The deal aims to tap growing German demand for fast broadbandand data services
Britain’s Vodafone plc has launched a takeover bid for Germany’s biggest cable operator, Kabel Deutschland, as part of its push to dominate media services in its biggest market.
Vodafone, a British cellphone company with wide international interests, confirmed Monday it will offer 87 euro per share for Kabel Deutschland, whose management accepted the terms.
The deal values the German company at 7.7 billion euro ($10.2 billion), or 10.7 billion euro when including 3 billion euro in net debt.
Vodafone Group Chief Executive Vittorio Colao said the deal aimed to tap growing German demand for fast broadband and data services.
“The combination of Vodafone Germany and Kabel Deutschland will greatly enhance our offerings in response to those needs and is consistent with Vodafone’s broader strategy of providing unified communications services.”
Kabel Deutschland Holding AG, which has more than 8 million customers, said that its management and supervisory boards “welcome this announcement.”
Vodafone made a preliminary approach to Kabel Deutschland earlier this month. That was followed by a preliminary takeover proposal from U.S. rival Liberty Global. But Liberty would have faced anti-trust concerns because of the rival companies it already owns in Germany. However, Liberty’s decision to wade in likely served to push up the price.
Though the reaction of the markets appeared to suggest the price was in line with expectations, analysts like Keith Bowman offered a note of caution, wary of Vodafone’s track record on mergers.
In 2000, the company took over Mannesmann AG in a stock-swap deal valued at $180 billion at the time, the largest corporate merger ever a price many analysts believed overvalued the German company.
“Vodafone’s European acquisition track record is not great, still marred somewhat by its previous over-payment for Germany’s Mannesmann, whilst rival cable group Liberty Global could still look to bid for Kabel,” Bowman said in a statement that followed the announcement.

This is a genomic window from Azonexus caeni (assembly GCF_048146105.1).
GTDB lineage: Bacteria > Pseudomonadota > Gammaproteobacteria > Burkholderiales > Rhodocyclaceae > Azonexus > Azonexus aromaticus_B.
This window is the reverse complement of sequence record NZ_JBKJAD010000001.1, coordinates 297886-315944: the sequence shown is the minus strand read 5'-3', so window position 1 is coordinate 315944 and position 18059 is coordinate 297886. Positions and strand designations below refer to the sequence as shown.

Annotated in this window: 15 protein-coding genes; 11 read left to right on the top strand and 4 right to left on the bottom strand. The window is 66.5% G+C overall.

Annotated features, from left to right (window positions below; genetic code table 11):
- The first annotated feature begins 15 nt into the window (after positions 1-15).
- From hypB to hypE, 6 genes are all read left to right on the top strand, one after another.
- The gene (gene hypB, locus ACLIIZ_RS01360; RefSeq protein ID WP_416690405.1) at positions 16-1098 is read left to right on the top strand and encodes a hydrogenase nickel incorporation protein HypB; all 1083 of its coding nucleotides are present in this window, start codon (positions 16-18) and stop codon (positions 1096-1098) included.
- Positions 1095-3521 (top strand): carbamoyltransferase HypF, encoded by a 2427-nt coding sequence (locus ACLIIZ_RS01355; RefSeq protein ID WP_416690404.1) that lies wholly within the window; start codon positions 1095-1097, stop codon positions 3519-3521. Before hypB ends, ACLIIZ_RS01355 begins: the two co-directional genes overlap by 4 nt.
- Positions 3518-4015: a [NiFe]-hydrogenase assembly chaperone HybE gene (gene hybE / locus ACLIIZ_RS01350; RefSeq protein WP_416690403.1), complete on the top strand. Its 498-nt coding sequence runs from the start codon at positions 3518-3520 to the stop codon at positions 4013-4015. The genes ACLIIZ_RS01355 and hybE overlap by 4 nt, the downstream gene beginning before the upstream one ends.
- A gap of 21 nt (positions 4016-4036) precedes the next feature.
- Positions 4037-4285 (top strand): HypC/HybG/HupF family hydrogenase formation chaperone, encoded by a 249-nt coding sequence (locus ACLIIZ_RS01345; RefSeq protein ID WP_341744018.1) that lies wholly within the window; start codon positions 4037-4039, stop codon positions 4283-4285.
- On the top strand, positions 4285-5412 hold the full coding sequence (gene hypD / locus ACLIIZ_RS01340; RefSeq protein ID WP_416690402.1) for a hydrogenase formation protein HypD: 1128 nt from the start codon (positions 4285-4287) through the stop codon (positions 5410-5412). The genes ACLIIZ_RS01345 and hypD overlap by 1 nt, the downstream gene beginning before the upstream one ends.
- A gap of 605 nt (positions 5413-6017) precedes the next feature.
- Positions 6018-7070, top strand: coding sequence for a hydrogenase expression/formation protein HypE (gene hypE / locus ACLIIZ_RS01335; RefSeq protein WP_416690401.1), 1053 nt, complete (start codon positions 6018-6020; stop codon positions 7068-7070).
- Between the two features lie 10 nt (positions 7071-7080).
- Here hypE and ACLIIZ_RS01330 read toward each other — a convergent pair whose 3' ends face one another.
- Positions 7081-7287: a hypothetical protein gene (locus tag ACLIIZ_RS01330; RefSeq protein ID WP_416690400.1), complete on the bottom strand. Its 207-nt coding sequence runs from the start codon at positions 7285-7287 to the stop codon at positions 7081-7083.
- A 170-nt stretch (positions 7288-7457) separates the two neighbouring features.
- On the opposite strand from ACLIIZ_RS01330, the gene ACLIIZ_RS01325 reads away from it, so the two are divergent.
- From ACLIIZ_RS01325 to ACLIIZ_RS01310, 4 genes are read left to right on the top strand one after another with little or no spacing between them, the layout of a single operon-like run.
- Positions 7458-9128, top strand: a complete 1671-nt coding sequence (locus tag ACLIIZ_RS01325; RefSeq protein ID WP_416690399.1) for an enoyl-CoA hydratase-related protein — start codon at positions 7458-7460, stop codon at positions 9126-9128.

Bowman also noted that another element of uncertainty comes from Vodafone’s tussle with Verizon Communications Inc., the New York-based company. Vodafone and Verizon together own Verizon Wireless, the largest cellphone carrier in the U.S. and a very profitable operation.
Verizon Wireless once had a policy of using its cash to pay down debt a policy that ended only in January. Analysts saw that debt reduction strategy as a way to squeeze Vodafone and persuade it to sell its 45 per cent stake.
New York-based Verizon Communications owns the other 55 per cent of Verizon Wireless and controls its operations.
“The deal comes at a time when the exact future of its U.S. Verizon business is still up in the air,” Bowman said, adding that economic “prospects for Europe continue to remain challenging.”
Ronald Klingebiel, a Warwick University professor who has consulted for the telecoms industry, said mobile companies such as Vodafone increasingly pursue “multi-play strategies,” to give customers broadband, fixed and mobile telephone lines and television. But he said that Vodafone might have approached Kabel Deutschland because its present systems, which rely on Deutsche Telekom’s fixed-line system were running at capacity.